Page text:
On Nov. 21, the Progressive Conservatives fulfilled their promise to pass Bill 47, the Making Ontario Open for Business Act. This new labour legislation rolls back many changes that were introduced by the previous Liberal government under Bill 148.

The Making Ontario Open for Business Act will come into force on Jan. 1, 2019. But until then, all changes to the Employment Standards Act that already came into force under Bill 148 will remain in effect. For example, employees are still entitled to two paid and eight unpaid personal emergency leave days until the end of 2018.

Below is a breakdown of all the rules that will remain in place for the remainder of 2018, and all the changes that will take effect starting Jan. 1, 2019 under the new labour legislation in Ontario.

 

Minimum Wage

Until the end of 2018:

  • The minimum wage will remain at $14 per hour.

As of Jan. 1, 2019:

  • The minimum wage will remain at $14 per hour (instead of increasing to $15 per hour).
  • The minimum wage will increase according to annual inflationary adjustments starting Oct. 1, 2020.

 

Personal Emergency Leave

Until the end of 2018:

  • Employees are entitled to 10 personal emergency leave days, with the first two days paid.
  • Employers cannot require employees to provide a note from a doctor or other qualified health practitioner.

As of Jan. 1, 2019:

  • Employees will be entitled to the following eight unpaid leave days: three sick leave days, three family responsibility leave days, and two bereavement leave days.
  • Employers will no longer be prohibited from requiring employees to provide a note from a doctor or other qualified health practitioner.

 

Scheduling

The following changes were previously scheduled under Bill 148 to come into force as of Jan. 1, 2019, but will no longer come into force due to Bill 47:

  • When an employer cancels the shift of an employee within 48 hours of when the shift was to begin, the employee must be paid for three hours.
  • An employee is entitled to a minimum of three hours’ pay for being on-call if the employee is available to work but is not called in to work, or works less than three hours.
  • An employee has the right to request scheduling or work location changes after being employed for at least three months.
  • An employee has a right to refuse work or on-call requests made with less than 96 hours of notice.

The following rule, which is already in place, will remain in effect as of Jan. 1, 2019:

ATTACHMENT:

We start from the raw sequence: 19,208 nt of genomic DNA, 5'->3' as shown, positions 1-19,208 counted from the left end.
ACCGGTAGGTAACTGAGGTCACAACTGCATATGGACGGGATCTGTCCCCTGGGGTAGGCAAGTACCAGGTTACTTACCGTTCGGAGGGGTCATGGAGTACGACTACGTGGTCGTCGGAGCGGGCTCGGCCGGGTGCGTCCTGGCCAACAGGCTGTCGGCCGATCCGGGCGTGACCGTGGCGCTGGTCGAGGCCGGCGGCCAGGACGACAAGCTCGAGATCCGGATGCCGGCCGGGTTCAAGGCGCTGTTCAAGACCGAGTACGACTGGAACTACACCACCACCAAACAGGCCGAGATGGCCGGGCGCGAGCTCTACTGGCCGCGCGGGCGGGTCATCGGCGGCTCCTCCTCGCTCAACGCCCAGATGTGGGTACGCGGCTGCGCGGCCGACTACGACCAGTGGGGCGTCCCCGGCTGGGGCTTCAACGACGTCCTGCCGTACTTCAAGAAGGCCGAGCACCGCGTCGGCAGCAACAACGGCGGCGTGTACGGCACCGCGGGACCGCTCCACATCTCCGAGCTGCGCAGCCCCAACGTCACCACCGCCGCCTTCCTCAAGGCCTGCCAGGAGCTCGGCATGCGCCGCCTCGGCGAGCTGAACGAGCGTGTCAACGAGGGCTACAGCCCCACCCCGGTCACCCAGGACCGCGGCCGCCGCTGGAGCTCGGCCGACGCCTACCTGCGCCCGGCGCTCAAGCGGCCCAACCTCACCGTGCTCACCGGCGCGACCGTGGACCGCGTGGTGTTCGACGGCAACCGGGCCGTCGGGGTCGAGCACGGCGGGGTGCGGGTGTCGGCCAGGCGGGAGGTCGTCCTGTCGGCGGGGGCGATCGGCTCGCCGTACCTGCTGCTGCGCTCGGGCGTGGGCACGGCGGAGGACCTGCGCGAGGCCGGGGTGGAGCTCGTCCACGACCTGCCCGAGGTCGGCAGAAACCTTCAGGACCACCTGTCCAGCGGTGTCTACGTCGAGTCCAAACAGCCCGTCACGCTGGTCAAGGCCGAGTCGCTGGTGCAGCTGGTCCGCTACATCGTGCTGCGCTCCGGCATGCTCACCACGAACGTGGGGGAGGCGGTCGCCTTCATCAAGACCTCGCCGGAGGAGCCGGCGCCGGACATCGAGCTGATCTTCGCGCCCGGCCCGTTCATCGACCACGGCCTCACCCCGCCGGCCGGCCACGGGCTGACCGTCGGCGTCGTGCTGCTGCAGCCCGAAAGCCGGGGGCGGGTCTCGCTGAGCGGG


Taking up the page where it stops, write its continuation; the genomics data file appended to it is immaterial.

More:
• When an employee who regularly works more than three hours per shift is required to report to work, but works less than three hours, the employee must be paid for three hours.

 

Public Holiday Pay

On Jan. 1, 2018:

  • New formula for calculating public holiday pay under Bill 148 = total amount of regular wages earned in pay period immediately preceding public holiday, divided by the number of days the employee worked in that period.

As of July 1, 2018:

  • Old prorating formula re-adopted for calculating public holiday pay = total amount of regular wages earned and vacation pay payable to the employee in the four work weeks before the work week in which the public holiday occurred, divided by 20.

As of Jan. 1, 2019:

  • Old prorating formula for calculating public holiday pay will remain in effect.

 

Vacation Pay

Until the end of 2018:

  • Three weeks of paid vacation after five years of employment.

As of Jan. 1, 2019:

  • No change.

 

Equal Pay for Equal Work

Until the end of 2018:

  • Pay differentials based on “difference in employment status” are prohibited (e.g., part-time vs. full-time; temporary vs. indefinite) or for temporary help agency workers.

As of Jan. 1, 2019:

  • Prohibitions against pay differentials based on “difference in employment status” will be repealed.

 

Domestic or Sexual Violence Leave

Until the end of 2018:

  • Employees have the right to up to 10 days and up to 15 weeks of leave in a calendar year if they or a child of theirs has experienced or been threatened with domestic or sexual violence, with the first five days paid and the remaining days unpaid.

As of Jan. 1, 2019:

  • No change.

 

Misclassification

Until the end of 2018:

  • Misclassifying an employee is specifically prohibited — in the case of a dispute, the onus is on the employer to establish that the complainant is not an employee.

As of Jan. 1, 2019:

  • Misclassifying an employee is still specifically prohibited — but in the case of a dispute, the onus is on the complainant to establish that they are an employee.

 

Related Employer

Until the end of 2018:

  • Separate legal entities are treated as one employer if “associated or related activities or businesses” are carried on through multiple entities.

As of Jan. 1, 2019:

  • No change.

 

Questions or Concerns About the New Labour Legislation?

If you have any questions or concerns about what the new labour legislation in Ontario will mean for your business, please do not hesitate to get in touch with James Rilett, Restaurants Canada Vice President, Central Canada, at jrilett@restaurantscanada.org or 1-800-387-5649 ext. 4241.

 

 

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